Visual look-and-feel--Maemo5 Desktop widget UI Guidlines

Size

Widgets should be designed to be as compact in size as possible, avoiding any excessive graphical elements that do not provide any meaningful information or controls. As a rule of thumb, the footprint of a widget should never exceed half of the Desktop space allocated for widgets, including a 24 px padding around the widget (132,352 pixels total). The largest default widgets, Location and RSS, are close to the maximum footprint of widgets, as seen in Figure below. Another widget, Tutorial, spans the entire Desktop, but remains limited in its height.



Figure : The Location widget is close to the maximum size of widgets

Margins and positioning

Layouts in Maemo 5 utilise a standardised set of margins. The supported margins for widgets are outlined in Table


Table : Standard margins for widgets

Default widgets share common margins and positioning rules. Elements within widgets are separated from each other by HILDON_MARGIN_HALF, and widgets are surrounded by HILDON_MARGIN_DEFAULT.

The surrounding area includes both the outer border of the widget, as well as a drop shadow. Some examples are presented in Figure s below


Figure : Examples of margin use in default widgets



Figure : Examples of visual widget construction

The positioning of graphical elements such as text labels, buttons, icons, and so on, should be in line with the rest of the Maemo 5 guidelines.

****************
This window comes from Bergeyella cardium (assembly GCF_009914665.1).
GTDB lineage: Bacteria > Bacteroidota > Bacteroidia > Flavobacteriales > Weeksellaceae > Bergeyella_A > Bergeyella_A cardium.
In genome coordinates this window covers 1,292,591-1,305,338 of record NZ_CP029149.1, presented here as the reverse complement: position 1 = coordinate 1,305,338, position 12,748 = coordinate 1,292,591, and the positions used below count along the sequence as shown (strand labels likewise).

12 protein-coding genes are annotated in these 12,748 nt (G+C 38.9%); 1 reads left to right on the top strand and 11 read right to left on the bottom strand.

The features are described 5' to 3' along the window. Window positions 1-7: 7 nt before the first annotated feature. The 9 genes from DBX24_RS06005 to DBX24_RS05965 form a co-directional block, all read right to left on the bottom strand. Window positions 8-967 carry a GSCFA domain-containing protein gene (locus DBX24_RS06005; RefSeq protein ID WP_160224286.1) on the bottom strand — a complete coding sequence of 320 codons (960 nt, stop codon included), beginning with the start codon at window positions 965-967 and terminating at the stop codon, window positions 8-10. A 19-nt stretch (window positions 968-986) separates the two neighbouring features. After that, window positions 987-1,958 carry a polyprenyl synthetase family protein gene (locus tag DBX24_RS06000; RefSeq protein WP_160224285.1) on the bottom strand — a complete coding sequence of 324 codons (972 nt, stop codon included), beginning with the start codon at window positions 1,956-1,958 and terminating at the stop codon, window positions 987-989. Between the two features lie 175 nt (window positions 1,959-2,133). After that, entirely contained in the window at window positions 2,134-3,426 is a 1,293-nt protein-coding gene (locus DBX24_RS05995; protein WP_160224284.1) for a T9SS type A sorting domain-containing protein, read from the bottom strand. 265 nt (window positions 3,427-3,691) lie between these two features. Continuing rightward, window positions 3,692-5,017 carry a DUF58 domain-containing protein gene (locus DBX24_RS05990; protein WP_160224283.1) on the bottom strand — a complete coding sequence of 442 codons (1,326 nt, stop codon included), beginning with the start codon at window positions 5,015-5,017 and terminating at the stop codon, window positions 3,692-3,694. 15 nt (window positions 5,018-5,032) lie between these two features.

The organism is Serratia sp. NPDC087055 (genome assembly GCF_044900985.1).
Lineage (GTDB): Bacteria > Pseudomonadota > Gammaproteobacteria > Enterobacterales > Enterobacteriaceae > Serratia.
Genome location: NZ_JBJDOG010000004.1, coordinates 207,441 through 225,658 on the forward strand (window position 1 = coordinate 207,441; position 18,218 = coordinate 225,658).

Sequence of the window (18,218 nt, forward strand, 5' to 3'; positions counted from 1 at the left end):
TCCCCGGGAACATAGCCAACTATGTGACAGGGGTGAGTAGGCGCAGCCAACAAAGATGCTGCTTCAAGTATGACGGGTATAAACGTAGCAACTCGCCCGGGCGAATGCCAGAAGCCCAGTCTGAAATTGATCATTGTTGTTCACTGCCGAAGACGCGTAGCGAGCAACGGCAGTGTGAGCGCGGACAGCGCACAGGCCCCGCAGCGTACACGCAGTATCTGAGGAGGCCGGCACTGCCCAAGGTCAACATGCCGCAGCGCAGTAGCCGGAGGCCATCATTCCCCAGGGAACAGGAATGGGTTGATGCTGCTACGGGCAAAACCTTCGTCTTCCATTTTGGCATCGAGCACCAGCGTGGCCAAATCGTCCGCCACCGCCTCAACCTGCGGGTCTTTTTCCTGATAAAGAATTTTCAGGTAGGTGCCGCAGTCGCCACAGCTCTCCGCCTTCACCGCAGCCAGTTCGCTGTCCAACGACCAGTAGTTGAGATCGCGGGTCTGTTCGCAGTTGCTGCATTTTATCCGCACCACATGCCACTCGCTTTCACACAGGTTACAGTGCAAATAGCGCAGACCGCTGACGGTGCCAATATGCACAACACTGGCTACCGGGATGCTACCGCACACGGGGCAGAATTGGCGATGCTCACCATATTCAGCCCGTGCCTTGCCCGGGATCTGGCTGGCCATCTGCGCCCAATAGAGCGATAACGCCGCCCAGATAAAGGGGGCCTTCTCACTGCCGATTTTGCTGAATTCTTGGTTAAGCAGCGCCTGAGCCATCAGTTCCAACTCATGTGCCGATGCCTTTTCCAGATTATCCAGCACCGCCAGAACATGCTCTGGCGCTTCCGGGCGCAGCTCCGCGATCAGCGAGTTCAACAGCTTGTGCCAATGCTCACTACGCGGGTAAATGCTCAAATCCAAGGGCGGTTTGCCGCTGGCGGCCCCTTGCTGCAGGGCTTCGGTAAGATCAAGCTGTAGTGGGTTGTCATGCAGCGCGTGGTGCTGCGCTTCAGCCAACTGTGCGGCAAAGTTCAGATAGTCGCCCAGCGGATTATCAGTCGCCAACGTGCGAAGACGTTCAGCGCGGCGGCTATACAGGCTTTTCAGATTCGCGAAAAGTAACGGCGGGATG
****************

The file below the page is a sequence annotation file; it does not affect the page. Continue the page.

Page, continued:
Visuals
In Maemo 5, the overall graphical look-and-feel is designed with light-coloured text and icons on dark backgrounds. All of the default widgets follow this principle. Graphic themes also contain a reversed colour palette, which enables the use of dark text on light backgrounds.

Typography
Due to their compact size, default widgets generally use HomeSystemFont or SmallSystemFont as the font size, while DefaultTextColor is used as the default text colour. A standard sans-serif font is also available.
Text labels in widgets should be separated with at least HILDON_MARGIN_HALF from the edges of their respective container elements to make sure that long labels do not touch element borders. See Figure 9 for visualisations.

Figure below shows an example of the use of typography in widgets.

Figure : An example of the use of typography in widgets

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